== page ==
Rachel Martin (*name has been changed) has always liked solving puzzles. She often dreamed of going into intelligence or law enforcement, but she never pictured herself working for a large federal agency (name omitted for privacy reasons) hunting down child predators.
The prospect wasn’t entirely appealing, given the toll the effort of tracking sexual predators can have on both sides. For the children and families being victimized, the experience is agonizing. For the law enforcement agents—especially a mother of two like Martin—trying to find offenders who are actively exploiting children can wreak havoc on one’s mental health. Law enforcement has one of the highest suicide rates for any profession in the US, just behind medical doctors and dentists, so Martin’s decision to take on the agency role was not taken lightly.
However, her calling to help won out and she now serves as an intelligence officer helping to find missing or exploited children, tracking sex offenders, and generating the information the agency needs to prosecute cases. Given her unique position as both a mother and an intelligence officer, Martin shared some tips on how to be vigilant about your children’s safety and curb the risk of your children developing dangerous relationships with potential predators.
Know What Platforms and Apps Your Kids Are On
Martin recommends keeping social media accounts to a minimum, and keeping necessary ones locked down so they are difficult for children to access. Even with seemingly harmless games like Minecraft, a potential predator can see your internet IP address. Criminals can use this information to track your actual, physical location.
Additionally, parents aren’t always aware of what different apps do, or who can get in touch with their children, but they should. Some apps, like Calculator% or Audio Manager, serve as an innocuous-looking front. When clicked, however, they lead to a lock screen that can access hidden photos and private materials.
Another app, Omegle, allows anonymous conversations online about anything, which can lead to in appropriate communications like sexting, fast. On its own site, Omegle warns, “predators have been known to use Omegle, so please be careful.” Adults on such apps can ask children and teens for information like their age and location, which kids may supply not realizing they don’t have to.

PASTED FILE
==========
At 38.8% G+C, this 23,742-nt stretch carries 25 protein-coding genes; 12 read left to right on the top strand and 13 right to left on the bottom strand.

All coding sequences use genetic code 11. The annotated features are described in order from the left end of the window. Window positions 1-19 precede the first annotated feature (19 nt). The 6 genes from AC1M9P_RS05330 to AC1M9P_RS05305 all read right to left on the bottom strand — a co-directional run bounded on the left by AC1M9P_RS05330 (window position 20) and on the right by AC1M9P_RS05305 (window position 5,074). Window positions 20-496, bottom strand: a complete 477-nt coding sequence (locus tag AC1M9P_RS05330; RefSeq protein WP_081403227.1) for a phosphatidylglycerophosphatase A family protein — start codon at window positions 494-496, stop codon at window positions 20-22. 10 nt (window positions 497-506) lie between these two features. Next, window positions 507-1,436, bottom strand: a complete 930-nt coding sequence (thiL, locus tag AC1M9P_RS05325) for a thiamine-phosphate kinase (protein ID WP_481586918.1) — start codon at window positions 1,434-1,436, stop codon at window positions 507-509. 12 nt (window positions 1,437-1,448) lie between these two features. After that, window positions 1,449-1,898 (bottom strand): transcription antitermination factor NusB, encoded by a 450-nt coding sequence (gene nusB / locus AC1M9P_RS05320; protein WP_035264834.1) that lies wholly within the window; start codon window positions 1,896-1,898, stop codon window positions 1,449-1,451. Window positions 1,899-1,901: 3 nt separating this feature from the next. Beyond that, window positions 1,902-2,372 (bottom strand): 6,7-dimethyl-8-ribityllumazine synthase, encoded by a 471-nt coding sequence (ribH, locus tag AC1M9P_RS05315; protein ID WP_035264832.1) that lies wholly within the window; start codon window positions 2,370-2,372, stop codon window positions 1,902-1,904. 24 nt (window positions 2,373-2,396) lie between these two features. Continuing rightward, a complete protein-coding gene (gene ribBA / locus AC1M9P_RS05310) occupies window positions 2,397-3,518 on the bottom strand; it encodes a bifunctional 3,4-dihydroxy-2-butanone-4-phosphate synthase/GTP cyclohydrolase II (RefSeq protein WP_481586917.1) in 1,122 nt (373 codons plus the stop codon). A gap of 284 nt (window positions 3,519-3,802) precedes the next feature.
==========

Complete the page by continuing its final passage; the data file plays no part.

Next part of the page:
Your Kids Are Sexting Younger Than You Think
When asked the ages of her two young children, Martin hesitates–she’s very accustomed to keeping information about her children shielded from prying eyes. When asked what advice she has for families to keep children safe from predators, trafficking, cyber bullying and more, she doesn’t hesitate. She wants parents to not fool themselves into thinking that exposure to the uglier sides of life waits to start at a certain age.
“Kids as young as 10 are sexting, and they don’t understand the implications,” she explains. She relays that sadly, extortion can often follow after sexting. Predators realize the blackmail and black market sale value of possessing such materials, and will target victims’ families to get a pay day.
Extortion and Cyberbullying Often Accompany Exploitation
It is sadly not uncommon for predators to not only solicit inappropriate materials from victims but to also attempt to extort them by threatening to leak or distribute those materials. These extortion attempts carry both financial and psychological consequences. Martin shares the story of Amanda Dodd as a cautionary tale. Dodd was just a teenager when a man she met online flattered her and convinced her to flash him on an online video chat. He took a photo of her then proceeded to follow her online for years, asking for “another show”. While she refused, he distributed the image around to people close to her. After years of cyberbullying, she entered a downward spiral of drugs, sexual affairs and alcohol, ultimately taking her own life at just 15 years old. Martin warns predators like those in the Dodd case often have numerous victims.